How Do You Explain Your Job in Quality?

So you’re at a cocktail party… Okay, your children’s school concert. You’re chatting with an acquaintance and they ask: “What do you?” You explain that you’re a quality assurance manager or a quality engineer or a quality auditor. Your acquaintance looks at you blankly and says, “So….what do you do?”

What do you do? In the March issue of QP, contributor Marcia M. Weeden reflected on the difficulty of explaining our jobs. She came up with three ingenious illustrations that use pictures to explain the quality profession, the manufacturing environment, and the service environment.  This is a fun and simple way to illustrate what we do.

As for what you do—how do you explain it in casual conversations?  I’m reminded of a college writing assignment to define manufacturing to an eighth-grade student.  My paper started with raw material and ended with consumer goods.  It was good enough for an honorable mention by the professor. The best paper started with: “manufacturing is making applesauce from apples.”  Clearly better.  How do we make the quality practitioner so easily understood?

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4 Responses to How Do You Explain Your Job in Quality?

  1. John Hunter says:

    I very much like the explanation by Ron Pereira to his 7 year old daughter:

    “Daddy tries to teach people how to work faster and make less mistakes. And, most importantly, we also try to teach people to be nice and respect each other… that way everyone can do their very best.”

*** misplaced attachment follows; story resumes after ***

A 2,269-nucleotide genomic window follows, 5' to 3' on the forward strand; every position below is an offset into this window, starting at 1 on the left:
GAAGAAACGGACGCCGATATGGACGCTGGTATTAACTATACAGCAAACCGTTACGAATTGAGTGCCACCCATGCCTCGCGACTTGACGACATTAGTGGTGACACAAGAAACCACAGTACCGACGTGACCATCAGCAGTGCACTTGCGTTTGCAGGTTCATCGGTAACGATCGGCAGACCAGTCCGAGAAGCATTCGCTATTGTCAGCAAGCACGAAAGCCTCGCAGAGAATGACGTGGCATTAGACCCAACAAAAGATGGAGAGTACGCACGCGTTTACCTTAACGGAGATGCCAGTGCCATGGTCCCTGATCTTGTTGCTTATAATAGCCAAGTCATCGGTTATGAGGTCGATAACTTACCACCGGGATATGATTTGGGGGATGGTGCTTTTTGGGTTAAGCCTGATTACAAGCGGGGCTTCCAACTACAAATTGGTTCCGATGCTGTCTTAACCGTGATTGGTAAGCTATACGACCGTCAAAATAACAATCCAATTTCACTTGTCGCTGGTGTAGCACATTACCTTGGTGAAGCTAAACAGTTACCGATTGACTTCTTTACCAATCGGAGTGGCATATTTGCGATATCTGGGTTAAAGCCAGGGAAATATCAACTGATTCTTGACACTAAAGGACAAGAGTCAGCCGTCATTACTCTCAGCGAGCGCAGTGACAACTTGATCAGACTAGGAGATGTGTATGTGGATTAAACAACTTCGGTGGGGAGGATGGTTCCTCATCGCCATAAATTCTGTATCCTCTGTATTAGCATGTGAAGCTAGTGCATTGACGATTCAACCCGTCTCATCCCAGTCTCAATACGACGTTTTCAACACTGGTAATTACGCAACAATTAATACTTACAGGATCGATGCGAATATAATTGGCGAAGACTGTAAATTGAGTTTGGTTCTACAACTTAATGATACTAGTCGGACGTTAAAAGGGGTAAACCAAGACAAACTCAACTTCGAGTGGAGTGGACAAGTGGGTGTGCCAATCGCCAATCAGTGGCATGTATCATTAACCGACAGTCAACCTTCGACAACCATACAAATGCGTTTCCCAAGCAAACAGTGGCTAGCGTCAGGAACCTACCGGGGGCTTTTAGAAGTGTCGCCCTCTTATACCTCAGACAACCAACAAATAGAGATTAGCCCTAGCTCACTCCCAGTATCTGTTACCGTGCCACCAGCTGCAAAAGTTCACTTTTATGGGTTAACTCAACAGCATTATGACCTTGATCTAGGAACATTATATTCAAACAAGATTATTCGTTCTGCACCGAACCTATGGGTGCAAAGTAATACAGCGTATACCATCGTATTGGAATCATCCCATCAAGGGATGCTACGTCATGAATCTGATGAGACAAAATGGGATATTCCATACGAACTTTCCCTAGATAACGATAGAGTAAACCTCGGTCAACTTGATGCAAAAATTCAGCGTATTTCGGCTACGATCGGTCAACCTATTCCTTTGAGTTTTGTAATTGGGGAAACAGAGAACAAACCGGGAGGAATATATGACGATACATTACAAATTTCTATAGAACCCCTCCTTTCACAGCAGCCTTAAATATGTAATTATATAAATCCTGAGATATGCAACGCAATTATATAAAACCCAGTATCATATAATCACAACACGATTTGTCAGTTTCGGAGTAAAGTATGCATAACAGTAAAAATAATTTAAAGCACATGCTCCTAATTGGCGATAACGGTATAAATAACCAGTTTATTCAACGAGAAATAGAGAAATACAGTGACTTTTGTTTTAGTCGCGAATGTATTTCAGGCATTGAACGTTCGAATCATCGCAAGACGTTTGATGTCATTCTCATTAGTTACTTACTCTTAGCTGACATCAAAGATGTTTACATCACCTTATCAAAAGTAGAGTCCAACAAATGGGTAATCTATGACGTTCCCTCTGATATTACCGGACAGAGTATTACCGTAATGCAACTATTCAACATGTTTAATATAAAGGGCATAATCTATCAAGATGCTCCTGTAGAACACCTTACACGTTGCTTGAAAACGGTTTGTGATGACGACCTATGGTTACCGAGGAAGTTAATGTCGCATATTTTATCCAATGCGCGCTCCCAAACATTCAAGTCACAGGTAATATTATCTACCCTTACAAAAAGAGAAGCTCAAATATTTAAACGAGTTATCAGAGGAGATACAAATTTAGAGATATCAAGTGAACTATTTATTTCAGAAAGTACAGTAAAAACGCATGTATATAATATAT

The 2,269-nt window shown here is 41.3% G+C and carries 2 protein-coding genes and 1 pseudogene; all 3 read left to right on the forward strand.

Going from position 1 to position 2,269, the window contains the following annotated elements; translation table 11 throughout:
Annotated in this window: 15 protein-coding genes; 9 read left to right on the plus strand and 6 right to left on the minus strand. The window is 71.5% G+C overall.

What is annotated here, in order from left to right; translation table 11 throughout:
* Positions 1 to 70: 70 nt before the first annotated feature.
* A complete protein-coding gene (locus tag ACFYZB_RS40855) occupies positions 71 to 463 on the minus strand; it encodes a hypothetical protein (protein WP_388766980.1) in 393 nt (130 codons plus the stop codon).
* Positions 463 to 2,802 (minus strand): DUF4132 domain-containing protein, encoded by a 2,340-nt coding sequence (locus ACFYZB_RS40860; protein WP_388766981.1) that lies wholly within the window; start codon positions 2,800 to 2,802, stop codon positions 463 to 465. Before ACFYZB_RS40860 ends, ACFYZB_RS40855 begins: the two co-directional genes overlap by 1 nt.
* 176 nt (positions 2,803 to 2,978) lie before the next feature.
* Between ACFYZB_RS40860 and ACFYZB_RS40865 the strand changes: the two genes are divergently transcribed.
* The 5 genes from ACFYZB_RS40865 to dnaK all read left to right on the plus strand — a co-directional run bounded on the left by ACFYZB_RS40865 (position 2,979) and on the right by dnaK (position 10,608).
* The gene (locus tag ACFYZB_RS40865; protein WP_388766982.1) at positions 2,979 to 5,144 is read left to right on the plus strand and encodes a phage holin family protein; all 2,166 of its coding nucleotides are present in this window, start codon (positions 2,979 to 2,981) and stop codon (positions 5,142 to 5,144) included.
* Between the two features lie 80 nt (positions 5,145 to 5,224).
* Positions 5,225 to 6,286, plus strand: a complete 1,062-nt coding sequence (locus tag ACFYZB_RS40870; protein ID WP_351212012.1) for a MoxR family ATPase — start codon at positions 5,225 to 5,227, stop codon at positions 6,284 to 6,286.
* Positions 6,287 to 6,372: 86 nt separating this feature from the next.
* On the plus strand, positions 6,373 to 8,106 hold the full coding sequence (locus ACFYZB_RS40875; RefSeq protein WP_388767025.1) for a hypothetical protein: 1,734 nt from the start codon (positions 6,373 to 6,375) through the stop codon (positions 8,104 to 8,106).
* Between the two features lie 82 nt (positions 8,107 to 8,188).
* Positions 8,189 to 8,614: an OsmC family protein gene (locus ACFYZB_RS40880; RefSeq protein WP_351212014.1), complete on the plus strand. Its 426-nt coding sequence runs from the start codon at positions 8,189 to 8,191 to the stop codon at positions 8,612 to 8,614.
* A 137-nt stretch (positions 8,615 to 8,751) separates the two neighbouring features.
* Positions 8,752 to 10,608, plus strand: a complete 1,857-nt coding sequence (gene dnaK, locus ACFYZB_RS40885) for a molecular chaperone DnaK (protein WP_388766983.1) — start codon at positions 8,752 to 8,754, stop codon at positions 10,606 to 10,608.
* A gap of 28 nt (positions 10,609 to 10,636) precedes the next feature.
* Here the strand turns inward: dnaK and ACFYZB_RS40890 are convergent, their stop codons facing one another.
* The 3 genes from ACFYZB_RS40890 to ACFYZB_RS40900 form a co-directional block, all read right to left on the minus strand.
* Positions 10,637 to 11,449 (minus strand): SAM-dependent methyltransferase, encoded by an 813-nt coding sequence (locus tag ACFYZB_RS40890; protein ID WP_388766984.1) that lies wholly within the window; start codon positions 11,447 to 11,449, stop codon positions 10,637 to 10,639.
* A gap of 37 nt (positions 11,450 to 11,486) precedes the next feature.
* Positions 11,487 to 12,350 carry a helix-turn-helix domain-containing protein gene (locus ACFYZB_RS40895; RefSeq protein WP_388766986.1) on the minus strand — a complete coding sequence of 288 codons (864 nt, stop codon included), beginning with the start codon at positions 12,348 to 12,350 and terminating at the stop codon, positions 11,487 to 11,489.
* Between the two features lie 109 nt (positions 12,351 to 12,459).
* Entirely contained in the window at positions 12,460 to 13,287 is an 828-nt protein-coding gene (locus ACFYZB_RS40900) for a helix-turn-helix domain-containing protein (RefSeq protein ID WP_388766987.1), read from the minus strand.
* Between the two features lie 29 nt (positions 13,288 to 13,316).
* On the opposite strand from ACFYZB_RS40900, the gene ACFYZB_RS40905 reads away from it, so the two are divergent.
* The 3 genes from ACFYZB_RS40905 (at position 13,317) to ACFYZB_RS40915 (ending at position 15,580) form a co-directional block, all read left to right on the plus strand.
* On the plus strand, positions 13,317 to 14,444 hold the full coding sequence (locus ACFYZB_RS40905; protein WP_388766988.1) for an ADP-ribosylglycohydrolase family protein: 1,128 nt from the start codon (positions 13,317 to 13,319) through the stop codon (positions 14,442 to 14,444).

Lots of good comments there too. Here is my comment from there:

    My thought on your response was to include something about helping people focus on improving the process (making their jobs easier, making the system more reliable, reducing the chance of errors…). We want to always be thinking how we can make things better and then trying out those new ideas.

    I think mistake proofing is a really cool concept for kids. It is cool for everyone but I think it is also very obvious in a way that kids directly get it and can apply the concept themselves.

    I still remember being confused about my Dad going to give a seminar to adults. He was talking about teaching them about design of experiments. I couldn’t understand how highly educated adults (engineers…) had to learn stuff he taught me in middle school.

    Yet still today, I often see people saying in order to experiment you need to hold all the other variables constant to test what you want to learn about. 🙁 We need to do much better at disseminating good ideas.

  2. luigi sille says:

    My Job is to satisfy the customer.
    Starting from start materials, donors, etc, all the way to the end product which is delivering save Blood and Blood products.

  3. Angela Moore says:

    I tell people I’m a Quality Auditor in Aviation. Those who seem not to understand fully but get the gist of it get this explanation: I ensure the airport, airplanes, and computer systems that run the airspace meet standards, laws, and regulations. At an even simpler level for those people external to the industry, I offer this explanation: While it’s being created or updated, I review the work that goes into airplane and airport computers to ensure that they meets rules, regulations, and standards. Most puzzled looks dissipate.

  4. Pingback: June Roundup: Tackling the Big Quality Questions | A View from the Q

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